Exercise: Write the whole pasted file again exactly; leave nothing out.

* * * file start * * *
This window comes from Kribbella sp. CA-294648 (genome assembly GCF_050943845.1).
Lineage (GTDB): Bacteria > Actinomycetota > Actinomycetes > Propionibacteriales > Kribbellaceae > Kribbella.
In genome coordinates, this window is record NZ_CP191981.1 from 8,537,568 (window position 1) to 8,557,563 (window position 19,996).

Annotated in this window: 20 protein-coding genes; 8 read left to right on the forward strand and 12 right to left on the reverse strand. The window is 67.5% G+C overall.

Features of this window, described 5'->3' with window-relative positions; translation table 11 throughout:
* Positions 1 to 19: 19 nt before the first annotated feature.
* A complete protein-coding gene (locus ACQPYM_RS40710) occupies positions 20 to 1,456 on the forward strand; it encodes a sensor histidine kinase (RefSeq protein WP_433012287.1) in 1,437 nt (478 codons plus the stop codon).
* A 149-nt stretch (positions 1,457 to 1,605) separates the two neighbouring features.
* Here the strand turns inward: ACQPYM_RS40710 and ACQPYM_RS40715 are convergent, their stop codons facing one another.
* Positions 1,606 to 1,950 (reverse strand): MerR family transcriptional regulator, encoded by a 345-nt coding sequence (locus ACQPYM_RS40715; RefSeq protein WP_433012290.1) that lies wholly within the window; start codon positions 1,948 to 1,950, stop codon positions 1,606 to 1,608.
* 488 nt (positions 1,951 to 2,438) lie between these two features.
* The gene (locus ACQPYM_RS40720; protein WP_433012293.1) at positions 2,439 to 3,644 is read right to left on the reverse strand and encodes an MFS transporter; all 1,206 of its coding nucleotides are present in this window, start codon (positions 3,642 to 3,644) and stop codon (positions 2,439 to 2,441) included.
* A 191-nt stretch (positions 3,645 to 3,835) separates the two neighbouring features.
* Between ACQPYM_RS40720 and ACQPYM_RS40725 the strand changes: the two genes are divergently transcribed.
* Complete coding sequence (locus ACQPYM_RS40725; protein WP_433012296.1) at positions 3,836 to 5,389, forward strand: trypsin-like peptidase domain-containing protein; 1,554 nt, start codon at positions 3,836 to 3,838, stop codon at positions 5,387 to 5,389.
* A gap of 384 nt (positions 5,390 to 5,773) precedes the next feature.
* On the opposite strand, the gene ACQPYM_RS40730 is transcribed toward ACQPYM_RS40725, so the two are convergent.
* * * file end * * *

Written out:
This window comes from Kribbella sp. CA-294648 (genome assembly GCF_050943845.1).
Lineage (GTDB): Bacteria > Actinomycetota > Actinomycetes > Propionibacteriales > Kribbellaceae > Kribbella.
In genome coordinates, this window is record NZ_CP191981.1 from 8,537,568 (window position 1) to 8,557,563 (window position 19,996).

Annotated in this window: 20 protein-coding genes; 8 read left to right on the forward strand and 12 right to left on the reverse strand. The window is 67.5% G+C overall.

Features of this window, described 5'->3' with window-relative positions; translation table 11 throughout:
* Positions 1 to 19: 19 nt before the first annotated feature.
* A complete protein-coding gene (locus ACQPYM_RS40710) occupies positions 20 to 1,456 on the forward strand; it encodes a sensor histidine kinase (RefSeq protein WP_433012287.1) in 1,437 nt (478 codons plus the stop codon).
* A 149-nt stretch (positions 1,457 to 1,605) separates the two neighbouring features.
* Here the strand turns inward: ACQPYM_RS40710 and ACQPYM_RS40715 are convergent, their stop codons facing one another.
* Positions 1,606 to 1,950 (reverse strand): MerR family transcriptional regulator, encoded by a 345-nt coding sequence (locus ACQPYM_RS40715; RefSeq protein WP_433012290.1) that lies wholly within the window; start codon positions 1,948 to 1,950, stop codon positions 1,606 to 1,608.
* 488 nt (positions 1,951 to 2,438) lie between these two features.
* The gene (locus ACQPYM_RS40720; protein WP_433012293.1) at positions 2,439 to 3,644 is read right to left on the reverse strand and encodes an MFS transporter; all 1,206 of its coding nucleotides are present in this window, start codon (positions 3,642 to 3,644) and stop codon (positions 2,439 to 2,441) included.
* A 191-nt stretch (positions 3,645 to 3,835) separates the two neighbouring features.
* Between ACQPYM_RS40720 and ACQPYM_RS40725 the strand changes: the two genes are divergently transcribed.
* Complete coding sequence (locus ACQPYM_RS40725; protein WP_433012296.1) at positions 3,836 to 5,389, forward strand: trypsin-like peptidase domain-containing protein; 1,554 nt, start codon at positions 3,836 to 3,838, stop codon at positions 5,387 to 5,389.
* A gap of 384 nt (positions 5,390 to 5,773) precedes the next feature.
* On the opposite strand, the gene ACQPYM_RS40730 is transcribed toward ACQPYM_RS40725, so the two are convergent.